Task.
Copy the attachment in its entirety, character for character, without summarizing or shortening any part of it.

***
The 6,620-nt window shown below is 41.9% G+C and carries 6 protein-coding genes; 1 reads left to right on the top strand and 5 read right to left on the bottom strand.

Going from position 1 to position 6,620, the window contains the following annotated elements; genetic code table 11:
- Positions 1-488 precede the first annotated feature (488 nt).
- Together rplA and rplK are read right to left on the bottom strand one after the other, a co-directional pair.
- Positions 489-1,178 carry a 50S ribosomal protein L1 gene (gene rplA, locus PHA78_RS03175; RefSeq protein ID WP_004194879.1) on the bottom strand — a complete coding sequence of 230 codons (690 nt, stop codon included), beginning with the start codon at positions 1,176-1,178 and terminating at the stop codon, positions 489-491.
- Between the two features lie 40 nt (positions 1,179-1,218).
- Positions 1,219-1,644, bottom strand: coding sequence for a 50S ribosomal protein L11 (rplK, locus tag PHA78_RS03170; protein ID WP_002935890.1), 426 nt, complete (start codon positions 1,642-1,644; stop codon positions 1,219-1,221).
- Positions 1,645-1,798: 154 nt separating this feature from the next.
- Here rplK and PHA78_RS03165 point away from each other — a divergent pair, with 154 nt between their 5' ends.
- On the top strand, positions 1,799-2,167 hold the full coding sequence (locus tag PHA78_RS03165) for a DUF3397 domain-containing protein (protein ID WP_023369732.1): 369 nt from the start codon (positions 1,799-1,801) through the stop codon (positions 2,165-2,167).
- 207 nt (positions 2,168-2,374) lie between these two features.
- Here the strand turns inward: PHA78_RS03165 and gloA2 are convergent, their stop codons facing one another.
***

The 6,620-nt window shown below is 41.9% G+C and carries 6 protein-coding genes; 1 reads left to right on the top strand and 5 read right to left on the bottom strand.

Going from position 1 to position 6,620, the window contains the following annotated elements; genetic code table 11:
- Positions 1-488 precede the first annotated feature (488 nt).
- Together rplA and rplK are read right to left on the bottom strand one after the other, a co-directional pair.
- Positions 489-1,178 carry a 50S ribosomal protein L1 gene (gene rplA, locus PHA78_RS03175; RefSeq protein ID WP_004194879.1) on the bottom strand — a complete coding sequence of 230 codons (690 nt, stop codon included), beginning with the start codon at positions 1,176-1,178 and terminating at the stop codon, positions 489-491.
- Between the two features lie 40 nt (positions 1,179-1,218).
- Positions 1,219-1,644, bottom strand: coding sequence for a 50S ribosomal protein L11 (rplK, locus tag PHA78_RS03170; protein ID WP_002935890.1), 426 nt, complete (start codon positions 1,642-1,644; stop codon positions 1,219-1,221).
- Positions 1,645-1,798: 154 nt separating this feature from the next.
- Here rplK and PHA78_RS03165 point away from each other — a divergent pair, with 154 nt between their 5' ends.
- On the top strand, positions 1,799-2,167 hold the full coding sequence (locus tag PHA78_RS03165) for a DUF3397 domain-containing protein (protein ID WP_023369732.1): 369 nt from the start codon (positions 1,799-1,801) through the stop codon (positions 2,165-2,167).
- 207 nt (positions 2,168-2,374) lie between these two features.
- Here the strand turns inward: PHA78_RS03165 and gloA2 are convergent, their stop codons facing one another.